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Thu, Dec. 12

Letters: Evolution debate, Part III

In response to Jason Cassella’s Viewpoint article: It seems to me that there is a lot of confusion concerning the difference between evolution and natural selection. The two are not the same.

To quote Dr. Georgia Purdom, who holds a PhD in molecular genetics from Ohio State University 2000: “Natural selection doesn’t drive molecules-to-man evolution; you are giving natural selection a power that it does not have – one that can supposedly add new information to the genome, as molecules-to-man evolution requires. But natural selection simply can’t do that because it works with information that already exists.”

She goes on to say “Natural selection is an observable process that is often purported to be the underlying mechanism of molecules-to-man evolution. The concepts are indeed different, though some mistakenly interchange the two.”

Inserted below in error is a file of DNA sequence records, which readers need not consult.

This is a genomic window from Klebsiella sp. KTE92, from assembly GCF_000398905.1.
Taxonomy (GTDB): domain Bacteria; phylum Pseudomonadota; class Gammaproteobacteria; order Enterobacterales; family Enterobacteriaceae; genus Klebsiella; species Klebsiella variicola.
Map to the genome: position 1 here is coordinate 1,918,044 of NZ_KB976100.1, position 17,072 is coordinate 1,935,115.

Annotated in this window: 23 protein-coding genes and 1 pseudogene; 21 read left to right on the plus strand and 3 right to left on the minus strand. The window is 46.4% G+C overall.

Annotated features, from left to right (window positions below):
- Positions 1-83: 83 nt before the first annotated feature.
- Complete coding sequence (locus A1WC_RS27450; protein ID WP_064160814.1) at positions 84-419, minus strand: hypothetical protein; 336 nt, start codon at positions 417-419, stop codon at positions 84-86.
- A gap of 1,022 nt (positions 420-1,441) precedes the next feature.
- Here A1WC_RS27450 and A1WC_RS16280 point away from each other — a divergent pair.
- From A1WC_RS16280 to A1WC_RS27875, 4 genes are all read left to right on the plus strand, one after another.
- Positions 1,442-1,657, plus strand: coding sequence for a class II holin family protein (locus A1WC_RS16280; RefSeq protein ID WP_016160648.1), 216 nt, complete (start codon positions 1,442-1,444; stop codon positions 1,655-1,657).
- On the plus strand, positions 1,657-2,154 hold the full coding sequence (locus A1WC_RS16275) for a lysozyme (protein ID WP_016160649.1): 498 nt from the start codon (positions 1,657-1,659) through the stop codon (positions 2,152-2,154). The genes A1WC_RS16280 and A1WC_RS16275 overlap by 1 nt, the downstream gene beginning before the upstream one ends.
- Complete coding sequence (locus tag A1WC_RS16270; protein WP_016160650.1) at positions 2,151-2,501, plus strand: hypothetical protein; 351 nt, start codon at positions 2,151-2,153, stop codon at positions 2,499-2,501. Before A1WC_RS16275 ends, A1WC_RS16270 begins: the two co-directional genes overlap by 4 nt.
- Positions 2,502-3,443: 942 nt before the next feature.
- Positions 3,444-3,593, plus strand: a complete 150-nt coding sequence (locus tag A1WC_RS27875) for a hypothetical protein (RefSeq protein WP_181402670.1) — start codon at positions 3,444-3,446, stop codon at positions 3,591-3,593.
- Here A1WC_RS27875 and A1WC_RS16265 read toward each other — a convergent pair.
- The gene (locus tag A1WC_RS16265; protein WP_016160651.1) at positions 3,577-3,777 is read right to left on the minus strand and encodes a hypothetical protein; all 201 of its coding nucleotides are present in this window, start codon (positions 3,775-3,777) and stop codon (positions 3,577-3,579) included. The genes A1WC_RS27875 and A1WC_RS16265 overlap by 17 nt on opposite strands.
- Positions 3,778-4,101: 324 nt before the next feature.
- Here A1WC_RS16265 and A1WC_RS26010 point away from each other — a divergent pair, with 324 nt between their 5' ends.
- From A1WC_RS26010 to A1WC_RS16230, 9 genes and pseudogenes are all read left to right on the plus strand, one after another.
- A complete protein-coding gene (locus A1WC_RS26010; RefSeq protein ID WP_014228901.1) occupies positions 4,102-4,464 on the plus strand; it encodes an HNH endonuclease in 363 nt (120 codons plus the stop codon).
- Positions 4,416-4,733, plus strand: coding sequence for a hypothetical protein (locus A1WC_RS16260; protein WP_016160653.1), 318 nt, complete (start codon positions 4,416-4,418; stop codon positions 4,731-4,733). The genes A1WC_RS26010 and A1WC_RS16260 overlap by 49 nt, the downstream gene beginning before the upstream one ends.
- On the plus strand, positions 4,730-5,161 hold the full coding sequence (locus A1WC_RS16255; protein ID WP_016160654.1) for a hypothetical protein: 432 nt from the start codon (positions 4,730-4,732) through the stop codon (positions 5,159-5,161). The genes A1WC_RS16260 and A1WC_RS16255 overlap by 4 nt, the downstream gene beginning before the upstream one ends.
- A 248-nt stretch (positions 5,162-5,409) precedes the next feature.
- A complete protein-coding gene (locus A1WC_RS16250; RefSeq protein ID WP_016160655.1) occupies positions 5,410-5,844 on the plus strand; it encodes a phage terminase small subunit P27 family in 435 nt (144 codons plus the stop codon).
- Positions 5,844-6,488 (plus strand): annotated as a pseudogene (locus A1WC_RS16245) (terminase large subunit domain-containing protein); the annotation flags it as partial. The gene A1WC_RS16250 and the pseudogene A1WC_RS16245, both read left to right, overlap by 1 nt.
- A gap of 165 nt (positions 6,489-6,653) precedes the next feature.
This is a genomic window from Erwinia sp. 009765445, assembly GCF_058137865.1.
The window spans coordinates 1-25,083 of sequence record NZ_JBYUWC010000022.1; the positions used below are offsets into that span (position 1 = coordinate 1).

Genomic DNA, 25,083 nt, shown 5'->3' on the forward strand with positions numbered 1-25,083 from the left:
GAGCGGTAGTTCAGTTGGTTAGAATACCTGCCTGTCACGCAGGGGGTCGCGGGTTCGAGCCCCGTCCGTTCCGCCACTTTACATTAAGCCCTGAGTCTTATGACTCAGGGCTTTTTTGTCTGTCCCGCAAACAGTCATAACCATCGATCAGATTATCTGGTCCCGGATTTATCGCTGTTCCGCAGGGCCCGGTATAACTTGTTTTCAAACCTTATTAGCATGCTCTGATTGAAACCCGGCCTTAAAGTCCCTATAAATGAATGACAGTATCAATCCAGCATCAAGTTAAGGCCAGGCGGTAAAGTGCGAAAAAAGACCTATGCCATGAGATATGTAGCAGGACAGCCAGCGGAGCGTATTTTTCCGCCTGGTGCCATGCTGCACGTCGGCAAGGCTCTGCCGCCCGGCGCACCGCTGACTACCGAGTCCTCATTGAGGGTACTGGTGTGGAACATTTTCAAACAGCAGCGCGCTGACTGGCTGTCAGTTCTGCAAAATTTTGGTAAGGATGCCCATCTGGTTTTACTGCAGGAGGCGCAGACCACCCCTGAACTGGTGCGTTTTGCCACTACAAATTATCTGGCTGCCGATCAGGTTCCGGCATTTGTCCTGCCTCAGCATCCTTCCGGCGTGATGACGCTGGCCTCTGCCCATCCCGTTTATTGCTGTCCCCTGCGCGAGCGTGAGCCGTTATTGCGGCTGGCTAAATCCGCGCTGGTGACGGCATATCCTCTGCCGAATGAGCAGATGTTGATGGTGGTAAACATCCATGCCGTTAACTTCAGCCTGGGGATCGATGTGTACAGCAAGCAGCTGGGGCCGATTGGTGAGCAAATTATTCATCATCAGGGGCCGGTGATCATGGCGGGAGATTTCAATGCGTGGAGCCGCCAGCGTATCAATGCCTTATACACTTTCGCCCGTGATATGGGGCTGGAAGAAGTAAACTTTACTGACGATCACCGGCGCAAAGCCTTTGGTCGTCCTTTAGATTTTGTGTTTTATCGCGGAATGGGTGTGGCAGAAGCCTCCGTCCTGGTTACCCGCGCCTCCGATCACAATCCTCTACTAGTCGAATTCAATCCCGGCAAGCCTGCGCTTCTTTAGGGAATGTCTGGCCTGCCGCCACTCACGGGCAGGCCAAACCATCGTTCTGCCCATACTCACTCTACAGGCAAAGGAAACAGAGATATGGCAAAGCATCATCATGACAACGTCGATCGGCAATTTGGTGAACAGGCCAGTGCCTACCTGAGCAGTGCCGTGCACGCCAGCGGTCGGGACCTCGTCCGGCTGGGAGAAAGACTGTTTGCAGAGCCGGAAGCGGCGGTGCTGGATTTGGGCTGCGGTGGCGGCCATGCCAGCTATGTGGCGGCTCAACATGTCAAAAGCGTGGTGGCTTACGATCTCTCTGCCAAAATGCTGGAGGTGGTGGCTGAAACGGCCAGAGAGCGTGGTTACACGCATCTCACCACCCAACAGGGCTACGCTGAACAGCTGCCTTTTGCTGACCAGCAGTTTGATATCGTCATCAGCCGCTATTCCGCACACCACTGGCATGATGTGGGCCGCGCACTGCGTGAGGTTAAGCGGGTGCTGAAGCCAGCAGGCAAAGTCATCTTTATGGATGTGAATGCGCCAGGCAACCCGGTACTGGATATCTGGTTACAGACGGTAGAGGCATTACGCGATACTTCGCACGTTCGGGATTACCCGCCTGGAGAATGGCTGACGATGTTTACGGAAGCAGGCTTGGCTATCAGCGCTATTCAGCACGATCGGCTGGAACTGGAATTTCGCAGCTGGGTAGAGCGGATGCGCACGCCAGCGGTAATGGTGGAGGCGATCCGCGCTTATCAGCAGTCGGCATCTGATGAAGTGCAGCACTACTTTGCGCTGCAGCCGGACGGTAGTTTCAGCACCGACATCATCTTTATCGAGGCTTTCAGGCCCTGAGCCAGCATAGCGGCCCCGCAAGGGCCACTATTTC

Yes, we see many species of fish, but they are still fish. One could say that about any animal. But that is not molecules-to-man evolution. That is variation within the kind that God has inserted into that animal’s genome in the form of “information” in that genome to begin with. Evolution, or the complete change of one animal into another completely different animal has never occurred. It’s the same with bacteria and antibiotics. To quote Dr. Purdom again, “Another example of natural selection is that of antibiotic resistance in bacteria. Such natural selection is portrayed as evolution in action, but in this case, natural selection works in conjunction with mutation rather than designed variation.”

I have not seen anywhere that a transitional form has been discovered between an ape and a human. There have been some attempts to make an ape out of a man and vice-versa, but as far as I know, all have failed.

They have either been fakes nor mistakes. The definition of homo sapiens: The category that includes modern humans, Neanderthals, and other extinct human groups.

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